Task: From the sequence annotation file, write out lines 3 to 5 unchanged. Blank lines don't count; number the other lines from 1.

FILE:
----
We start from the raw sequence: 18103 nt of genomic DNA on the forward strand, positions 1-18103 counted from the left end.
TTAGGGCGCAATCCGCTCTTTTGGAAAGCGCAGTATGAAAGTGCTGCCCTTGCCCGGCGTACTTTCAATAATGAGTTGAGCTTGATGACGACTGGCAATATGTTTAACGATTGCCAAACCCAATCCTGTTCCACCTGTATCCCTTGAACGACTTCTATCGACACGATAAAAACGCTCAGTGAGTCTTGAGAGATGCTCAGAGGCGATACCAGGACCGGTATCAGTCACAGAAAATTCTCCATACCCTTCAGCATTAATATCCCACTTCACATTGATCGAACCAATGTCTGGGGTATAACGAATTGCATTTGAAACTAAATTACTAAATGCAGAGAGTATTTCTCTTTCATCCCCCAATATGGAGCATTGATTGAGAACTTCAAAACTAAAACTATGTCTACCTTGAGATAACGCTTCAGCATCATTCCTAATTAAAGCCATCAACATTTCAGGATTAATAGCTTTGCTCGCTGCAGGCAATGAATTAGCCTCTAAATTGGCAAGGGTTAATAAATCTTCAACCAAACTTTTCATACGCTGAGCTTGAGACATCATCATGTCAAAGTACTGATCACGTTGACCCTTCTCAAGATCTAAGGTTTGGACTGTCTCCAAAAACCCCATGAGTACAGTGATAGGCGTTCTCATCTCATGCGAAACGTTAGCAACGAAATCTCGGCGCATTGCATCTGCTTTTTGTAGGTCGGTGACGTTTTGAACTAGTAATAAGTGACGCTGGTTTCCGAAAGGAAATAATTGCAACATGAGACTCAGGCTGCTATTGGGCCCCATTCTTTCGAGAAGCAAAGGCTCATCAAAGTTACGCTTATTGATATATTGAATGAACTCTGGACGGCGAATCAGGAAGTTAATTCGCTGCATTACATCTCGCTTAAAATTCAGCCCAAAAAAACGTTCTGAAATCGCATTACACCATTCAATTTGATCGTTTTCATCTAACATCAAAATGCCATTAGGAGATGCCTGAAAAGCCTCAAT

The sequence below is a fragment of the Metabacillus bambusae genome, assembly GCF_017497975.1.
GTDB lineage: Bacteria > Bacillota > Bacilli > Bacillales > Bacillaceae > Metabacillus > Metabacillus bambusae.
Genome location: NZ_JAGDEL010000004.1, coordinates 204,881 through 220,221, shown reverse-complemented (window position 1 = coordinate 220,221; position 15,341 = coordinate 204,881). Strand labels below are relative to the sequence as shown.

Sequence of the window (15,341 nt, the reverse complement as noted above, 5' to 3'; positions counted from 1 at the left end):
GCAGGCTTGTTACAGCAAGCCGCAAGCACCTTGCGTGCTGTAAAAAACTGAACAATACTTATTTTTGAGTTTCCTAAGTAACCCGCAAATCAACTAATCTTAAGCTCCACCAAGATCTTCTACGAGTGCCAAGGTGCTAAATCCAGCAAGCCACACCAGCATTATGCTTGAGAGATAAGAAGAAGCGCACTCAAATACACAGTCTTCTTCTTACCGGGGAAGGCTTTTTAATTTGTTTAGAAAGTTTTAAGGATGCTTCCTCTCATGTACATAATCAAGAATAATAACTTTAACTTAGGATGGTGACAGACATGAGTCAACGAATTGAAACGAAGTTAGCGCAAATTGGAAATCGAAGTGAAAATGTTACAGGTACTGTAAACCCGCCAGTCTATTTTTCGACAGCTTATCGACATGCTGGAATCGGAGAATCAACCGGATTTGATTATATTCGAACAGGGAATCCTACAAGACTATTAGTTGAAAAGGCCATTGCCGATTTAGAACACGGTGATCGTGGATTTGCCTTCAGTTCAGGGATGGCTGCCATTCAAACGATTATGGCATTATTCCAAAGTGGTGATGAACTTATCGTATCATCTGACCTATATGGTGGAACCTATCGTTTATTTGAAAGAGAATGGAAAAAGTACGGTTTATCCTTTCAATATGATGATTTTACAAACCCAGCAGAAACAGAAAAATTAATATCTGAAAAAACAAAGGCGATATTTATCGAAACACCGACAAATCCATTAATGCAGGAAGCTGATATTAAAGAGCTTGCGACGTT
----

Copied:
The sequence below is a fragment of the Metabacillus bambusae genome, assembly GCF_017497975.1.
GTDB lineage: Bacteria > Bacillota > Bacilli > Bacillales > Bacillaceae > Metabacillus > Metabacillus bambusae.
Genome location: NZ_JAGDEL010000004.1, coordinates 204,881 through 220,221, shown reverse-complemented (window position 1 = coordinate 220,221; position 15,341 = coordinate 204,881). Strand labels below are relative to the sequence as shown.